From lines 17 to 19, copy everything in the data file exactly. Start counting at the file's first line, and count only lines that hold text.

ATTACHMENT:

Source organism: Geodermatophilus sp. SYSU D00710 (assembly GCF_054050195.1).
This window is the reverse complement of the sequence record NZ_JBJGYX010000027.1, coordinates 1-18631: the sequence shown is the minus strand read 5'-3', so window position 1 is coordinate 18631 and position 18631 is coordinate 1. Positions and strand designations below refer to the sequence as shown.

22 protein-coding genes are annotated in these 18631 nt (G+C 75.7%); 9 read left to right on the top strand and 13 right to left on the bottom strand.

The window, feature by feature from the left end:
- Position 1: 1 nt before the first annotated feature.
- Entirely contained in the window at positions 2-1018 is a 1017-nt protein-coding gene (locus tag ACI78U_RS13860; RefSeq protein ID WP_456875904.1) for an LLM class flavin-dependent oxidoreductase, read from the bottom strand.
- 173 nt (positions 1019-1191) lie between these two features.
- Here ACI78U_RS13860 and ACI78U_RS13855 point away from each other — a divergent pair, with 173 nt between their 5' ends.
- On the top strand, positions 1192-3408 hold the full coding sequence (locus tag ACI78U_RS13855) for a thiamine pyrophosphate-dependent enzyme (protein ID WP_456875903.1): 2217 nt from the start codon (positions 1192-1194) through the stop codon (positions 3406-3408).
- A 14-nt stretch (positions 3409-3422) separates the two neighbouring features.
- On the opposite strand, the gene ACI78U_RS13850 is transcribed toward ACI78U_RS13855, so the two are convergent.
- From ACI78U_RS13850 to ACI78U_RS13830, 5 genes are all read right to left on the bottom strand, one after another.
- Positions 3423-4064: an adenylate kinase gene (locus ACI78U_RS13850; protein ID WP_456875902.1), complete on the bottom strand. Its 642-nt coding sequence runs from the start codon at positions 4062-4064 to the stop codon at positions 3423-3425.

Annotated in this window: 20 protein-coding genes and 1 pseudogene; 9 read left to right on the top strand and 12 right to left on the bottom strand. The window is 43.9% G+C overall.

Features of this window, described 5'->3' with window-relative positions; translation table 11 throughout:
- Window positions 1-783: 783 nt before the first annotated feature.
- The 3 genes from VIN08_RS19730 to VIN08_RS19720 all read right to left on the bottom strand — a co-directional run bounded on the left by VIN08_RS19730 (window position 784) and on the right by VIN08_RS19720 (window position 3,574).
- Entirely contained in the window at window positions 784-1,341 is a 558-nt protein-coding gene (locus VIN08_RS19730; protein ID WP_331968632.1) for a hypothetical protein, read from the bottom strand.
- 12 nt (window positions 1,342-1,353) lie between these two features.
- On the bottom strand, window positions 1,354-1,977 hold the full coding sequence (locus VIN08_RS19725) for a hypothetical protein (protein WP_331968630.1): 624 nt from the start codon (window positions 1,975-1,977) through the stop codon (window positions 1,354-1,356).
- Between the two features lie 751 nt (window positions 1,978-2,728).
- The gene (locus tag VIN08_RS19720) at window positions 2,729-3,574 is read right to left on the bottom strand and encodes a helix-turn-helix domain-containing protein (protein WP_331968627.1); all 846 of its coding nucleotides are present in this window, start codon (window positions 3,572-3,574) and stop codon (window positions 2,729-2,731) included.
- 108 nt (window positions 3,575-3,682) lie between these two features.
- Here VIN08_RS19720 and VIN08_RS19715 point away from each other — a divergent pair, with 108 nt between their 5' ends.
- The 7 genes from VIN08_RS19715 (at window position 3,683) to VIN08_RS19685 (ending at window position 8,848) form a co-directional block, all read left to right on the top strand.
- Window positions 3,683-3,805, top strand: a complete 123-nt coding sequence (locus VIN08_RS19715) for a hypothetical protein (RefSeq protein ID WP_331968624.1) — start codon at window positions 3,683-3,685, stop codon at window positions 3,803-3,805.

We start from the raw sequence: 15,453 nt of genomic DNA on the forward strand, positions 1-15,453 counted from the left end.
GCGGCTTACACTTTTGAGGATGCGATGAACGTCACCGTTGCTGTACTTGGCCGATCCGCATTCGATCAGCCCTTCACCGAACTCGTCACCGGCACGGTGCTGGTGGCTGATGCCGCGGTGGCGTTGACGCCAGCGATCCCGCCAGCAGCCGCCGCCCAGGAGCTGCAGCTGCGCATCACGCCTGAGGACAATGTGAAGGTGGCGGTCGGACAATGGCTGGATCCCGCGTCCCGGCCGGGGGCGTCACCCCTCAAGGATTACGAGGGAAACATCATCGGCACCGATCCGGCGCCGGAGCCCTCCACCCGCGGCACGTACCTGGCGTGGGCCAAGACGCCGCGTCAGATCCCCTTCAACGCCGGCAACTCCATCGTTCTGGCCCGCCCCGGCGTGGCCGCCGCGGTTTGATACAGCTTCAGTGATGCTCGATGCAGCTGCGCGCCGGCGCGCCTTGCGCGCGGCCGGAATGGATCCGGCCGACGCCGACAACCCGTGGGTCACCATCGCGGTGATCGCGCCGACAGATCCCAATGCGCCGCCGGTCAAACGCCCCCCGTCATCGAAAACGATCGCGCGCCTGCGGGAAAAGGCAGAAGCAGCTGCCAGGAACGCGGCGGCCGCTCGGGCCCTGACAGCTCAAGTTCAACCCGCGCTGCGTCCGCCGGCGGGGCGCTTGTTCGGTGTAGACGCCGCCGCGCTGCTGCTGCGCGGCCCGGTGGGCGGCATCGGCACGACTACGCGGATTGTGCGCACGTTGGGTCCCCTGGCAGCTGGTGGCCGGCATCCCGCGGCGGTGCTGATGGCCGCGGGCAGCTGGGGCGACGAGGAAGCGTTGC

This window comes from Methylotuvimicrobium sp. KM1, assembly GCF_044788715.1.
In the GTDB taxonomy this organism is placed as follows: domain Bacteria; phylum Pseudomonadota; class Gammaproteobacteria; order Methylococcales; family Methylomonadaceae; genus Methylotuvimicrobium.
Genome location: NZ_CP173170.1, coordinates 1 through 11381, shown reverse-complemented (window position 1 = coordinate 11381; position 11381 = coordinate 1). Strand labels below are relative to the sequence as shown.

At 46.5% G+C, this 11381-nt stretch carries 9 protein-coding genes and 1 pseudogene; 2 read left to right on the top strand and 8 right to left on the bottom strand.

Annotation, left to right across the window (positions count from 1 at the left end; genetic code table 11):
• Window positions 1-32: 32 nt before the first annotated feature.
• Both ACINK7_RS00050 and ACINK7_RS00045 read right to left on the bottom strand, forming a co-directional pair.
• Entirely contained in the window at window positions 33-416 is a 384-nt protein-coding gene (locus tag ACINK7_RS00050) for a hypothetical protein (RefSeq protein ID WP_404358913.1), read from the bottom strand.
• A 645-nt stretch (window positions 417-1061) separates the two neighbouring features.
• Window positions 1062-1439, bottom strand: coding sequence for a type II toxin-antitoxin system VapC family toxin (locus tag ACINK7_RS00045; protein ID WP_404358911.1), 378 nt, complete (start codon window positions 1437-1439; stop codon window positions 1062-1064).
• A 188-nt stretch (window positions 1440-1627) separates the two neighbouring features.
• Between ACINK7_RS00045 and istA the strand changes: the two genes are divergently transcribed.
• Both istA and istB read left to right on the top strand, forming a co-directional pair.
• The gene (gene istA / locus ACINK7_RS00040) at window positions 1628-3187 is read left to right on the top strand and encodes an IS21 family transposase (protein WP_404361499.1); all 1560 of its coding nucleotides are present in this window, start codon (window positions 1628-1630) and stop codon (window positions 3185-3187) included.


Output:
- The 3 genes from VIN08_RS19730 to VIN08_RS19720 all read right to left on the bottom strand — a co-directional run bounded on the left by VIN08_RS19730 (window position 784) and on the right by VIN08_RS19720 (window position 3,574).
- Entirely contained in the window at window positions 784-1,341 is a 558-nt protein-coding gene (locus VIN08_RS19730; protein ID WP_331968632.1) for a hypothetical protein, read from the bottom strand.
- 12 nt (window positions 1,342-1,353) lie between these two features.